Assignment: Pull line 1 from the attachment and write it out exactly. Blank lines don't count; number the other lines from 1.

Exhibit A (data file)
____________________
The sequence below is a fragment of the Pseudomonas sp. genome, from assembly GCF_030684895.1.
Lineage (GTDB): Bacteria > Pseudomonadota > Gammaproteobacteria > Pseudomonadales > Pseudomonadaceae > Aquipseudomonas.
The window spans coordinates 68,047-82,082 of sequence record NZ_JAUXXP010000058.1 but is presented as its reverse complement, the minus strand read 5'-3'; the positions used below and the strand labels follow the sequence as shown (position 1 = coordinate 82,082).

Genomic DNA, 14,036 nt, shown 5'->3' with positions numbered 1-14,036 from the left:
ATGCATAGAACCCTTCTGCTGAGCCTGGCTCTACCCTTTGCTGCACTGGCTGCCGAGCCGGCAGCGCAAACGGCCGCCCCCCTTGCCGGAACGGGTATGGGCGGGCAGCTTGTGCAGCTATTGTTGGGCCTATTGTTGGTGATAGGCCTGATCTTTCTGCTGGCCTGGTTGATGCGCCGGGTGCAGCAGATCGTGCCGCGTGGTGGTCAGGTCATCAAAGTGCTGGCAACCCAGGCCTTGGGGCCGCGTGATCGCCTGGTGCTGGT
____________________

The sequence below is a fragment of the Pseudomonas sp. genome, from assembly GCF_030684895.1.